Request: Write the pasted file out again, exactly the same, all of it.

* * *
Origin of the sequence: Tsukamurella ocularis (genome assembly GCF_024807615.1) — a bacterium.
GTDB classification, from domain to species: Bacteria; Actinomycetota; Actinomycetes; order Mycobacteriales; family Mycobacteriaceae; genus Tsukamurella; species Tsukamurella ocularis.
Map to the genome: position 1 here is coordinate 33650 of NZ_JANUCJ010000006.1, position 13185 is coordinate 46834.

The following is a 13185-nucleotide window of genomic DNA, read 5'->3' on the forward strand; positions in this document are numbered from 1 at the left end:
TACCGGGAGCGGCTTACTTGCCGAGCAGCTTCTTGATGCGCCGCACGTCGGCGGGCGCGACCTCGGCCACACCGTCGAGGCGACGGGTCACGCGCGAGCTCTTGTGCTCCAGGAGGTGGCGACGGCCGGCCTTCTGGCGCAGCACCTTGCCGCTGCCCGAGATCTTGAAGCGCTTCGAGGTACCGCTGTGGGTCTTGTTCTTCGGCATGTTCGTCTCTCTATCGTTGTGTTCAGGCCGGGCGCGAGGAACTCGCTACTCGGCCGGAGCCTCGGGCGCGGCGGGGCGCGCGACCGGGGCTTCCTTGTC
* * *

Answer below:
Origin of the sequence: Tsukamurella ocularis (genome assembly GCF_024807615.1) — a bacterium.
GTDB classification, from domain to species: Bacteria; Actinomycetota; Actinomycetes; order Mycobacteriales; family Mycobacteriaceae; genus Tsukamurella; species Tsukamurella ocularis.
Map to the genome: position 1 here is coordinate 33650 of NZ_JANUCJ010000006.1, position 13185 is coordinate 46834.

The following is a 13185-nucleotide window of genomic DNA, read 5'->3' on the forward strand; positions in this document are numbered from 1 at the left end:
TACCGGGAGCGGCTTACTTGCCGAGCAGCTTCTTGATGCGCCGCACGTCGGCGGGCGCGACCTCGGCCACACCGTCGAGGCGACGGGTCACGCGCGAGCTCTTGTGCTCCAGGAGGTGGCGACGGCCGGCCTTCTGGCGCAGCACCTTGCCGCTGCCCGAGATCTTGAAGCGCTTCGAGGTACCGCTGTGGGTCTTGTTCTTCGGCATGTTCGTCTCTCTATCGTTGTGTTCAGGCCGGGCGCGAGGAACTCGCTACTCGGCCGGAGCCTCGGGCGCGGCGGGGCGCGCGACCGGGGCTTCCTTGTC